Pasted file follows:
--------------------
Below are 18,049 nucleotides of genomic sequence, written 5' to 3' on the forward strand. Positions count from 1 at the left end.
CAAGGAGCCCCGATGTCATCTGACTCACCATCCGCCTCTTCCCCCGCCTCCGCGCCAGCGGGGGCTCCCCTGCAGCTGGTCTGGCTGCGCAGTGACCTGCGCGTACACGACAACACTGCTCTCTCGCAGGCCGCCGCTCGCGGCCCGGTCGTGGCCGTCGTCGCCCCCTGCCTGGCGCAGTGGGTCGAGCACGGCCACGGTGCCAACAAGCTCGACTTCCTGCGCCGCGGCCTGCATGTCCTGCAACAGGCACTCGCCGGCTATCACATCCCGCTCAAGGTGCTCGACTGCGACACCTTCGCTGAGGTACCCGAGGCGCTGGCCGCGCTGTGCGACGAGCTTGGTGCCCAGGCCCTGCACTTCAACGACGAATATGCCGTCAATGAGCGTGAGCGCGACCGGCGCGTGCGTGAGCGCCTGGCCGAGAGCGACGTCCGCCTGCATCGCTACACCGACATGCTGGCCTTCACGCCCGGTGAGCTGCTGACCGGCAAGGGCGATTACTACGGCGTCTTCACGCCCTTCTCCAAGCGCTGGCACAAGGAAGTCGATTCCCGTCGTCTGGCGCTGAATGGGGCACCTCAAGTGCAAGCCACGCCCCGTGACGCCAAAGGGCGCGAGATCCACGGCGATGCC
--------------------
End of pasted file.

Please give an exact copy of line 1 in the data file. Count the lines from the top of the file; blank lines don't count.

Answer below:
Below are 18,049 nucleotides of genomic sequence, written 5' to 3' on the forward strand. Positions count from 1 at the left end.